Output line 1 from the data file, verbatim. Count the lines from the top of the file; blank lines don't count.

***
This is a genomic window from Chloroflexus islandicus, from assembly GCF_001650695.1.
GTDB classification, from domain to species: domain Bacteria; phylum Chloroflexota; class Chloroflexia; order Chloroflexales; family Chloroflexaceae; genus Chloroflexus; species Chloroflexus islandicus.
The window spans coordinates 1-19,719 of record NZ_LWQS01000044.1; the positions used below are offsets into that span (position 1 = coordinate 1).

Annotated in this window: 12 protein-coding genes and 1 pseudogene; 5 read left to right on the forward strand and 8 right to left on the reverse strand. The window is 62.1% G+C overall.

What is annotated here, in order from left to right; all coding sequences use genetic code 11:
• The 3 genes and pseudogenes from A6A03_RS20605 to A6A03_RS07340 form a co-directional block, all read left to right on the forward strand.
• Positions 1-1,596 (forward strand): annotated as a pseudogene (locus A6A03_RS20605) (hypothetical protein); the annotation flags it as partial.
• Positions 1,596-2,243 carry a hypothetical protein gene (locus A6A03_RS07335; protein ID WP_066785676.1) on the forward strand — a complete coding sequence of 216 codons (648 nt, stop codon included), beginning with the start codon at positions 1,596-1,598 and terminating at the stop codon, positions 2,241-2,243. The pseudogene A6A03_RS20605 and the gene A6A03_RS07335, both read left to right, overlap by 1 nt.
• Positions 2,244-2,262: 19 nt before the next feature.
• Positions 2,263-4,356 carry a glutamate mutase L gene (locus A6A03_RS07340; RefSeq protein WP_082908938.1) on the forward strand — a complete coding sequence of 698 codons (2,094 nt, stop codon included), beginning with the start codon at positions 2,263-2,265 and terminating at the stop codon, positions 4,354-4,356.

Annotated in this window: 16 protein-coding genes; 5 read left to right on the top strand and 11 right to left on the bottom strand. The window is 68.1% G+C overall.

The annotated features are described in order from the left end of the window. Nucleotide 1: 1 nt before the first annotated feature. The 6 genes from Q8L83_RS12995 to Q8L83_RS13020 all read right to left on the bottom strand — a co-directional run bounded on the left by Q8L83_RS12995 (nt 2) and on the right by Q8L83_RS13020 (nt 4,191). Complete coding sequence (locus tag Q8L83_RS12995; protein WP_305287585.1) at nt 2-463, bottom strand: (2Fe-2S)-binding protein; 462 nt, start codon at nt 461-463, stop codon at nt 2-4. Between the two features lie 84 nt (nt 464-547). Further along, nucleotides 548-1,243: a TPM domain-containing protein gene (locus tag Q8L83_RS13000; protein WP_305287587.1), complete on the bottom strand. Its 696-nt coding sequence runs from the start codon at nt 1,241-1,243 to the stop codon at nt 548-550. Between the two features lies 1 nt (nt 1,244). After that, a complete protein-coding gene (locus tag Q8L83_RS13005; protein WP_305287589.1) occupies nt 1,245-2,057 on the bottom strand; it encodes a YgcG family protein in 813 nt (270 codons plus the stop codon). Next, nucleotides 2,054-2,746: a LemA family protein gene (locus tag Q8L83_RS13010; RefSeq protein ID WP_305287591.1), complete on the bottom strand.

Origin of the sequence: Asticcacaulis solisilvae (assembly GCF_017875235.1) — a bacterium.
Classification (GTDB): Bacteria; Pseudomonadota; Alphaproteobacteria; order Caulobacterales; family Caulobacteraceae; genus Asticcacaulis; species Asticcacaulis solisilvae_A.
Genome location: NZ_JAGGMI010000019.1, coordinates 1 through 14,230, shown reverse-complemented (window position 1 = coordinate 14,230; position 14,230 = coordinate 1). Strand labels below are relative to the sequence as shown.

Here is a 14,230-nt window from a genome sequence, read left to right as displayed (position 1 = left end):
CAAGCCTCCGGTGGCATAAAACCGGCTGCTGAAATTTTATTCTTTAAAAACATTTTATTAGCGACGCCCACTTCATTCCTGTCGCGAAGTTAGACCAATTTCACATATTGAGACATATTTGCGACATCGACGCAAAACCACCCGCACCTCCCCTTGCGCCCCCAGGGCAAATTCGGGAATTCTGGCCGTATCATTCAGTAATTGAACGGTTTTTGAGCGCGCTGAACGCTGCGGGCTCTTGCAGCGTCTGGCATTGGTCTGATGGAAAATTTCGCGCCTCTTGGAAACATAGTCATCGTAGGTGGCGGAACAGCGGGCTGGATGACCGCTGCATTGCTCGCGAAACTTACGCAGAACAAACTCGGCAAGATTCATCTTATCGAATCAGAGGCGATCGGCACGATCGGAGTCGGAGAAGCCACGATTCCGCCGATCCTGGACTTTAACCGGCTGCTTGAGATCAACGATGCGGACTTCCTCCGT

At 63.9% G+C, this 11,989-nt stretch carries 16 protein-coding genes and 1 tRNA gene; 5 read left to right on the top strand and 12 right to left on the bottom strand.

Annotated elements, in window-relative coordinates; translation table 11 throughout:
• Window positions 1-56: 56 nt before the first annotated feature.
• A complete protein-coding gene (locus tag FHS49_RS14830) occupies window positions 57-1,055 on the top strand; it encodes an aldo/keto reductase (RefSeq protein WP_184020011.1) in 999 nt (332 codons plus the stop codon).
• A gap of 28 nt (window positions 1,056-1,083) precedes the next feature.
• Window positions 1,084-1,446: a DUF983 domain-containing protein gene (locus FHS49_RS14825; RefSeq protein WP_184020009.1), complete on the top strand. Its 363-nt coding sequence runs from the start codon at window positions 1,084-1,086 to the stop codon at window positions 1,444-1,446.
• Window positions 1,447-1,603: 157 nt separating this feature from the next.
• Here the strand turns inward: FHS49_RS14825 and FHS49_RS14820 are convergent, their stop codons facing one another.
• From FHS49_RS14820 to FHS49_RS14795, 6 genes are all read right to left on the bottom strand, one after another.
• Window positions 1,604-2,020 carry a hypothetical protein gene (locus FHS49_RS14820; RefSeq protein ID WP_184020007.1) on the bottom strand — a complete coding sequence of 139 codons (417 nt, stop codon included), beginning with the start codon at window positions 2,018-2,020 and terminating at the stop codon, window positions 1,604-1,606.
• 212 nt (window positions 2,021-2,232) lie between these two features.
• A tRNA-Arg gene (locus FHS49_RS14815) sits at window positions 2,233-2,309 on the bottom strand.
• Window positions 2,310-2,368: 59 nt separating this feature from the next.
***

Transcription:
This is a genomic window from Chloroflexus islandicus, from assembly GCF_001650695.1.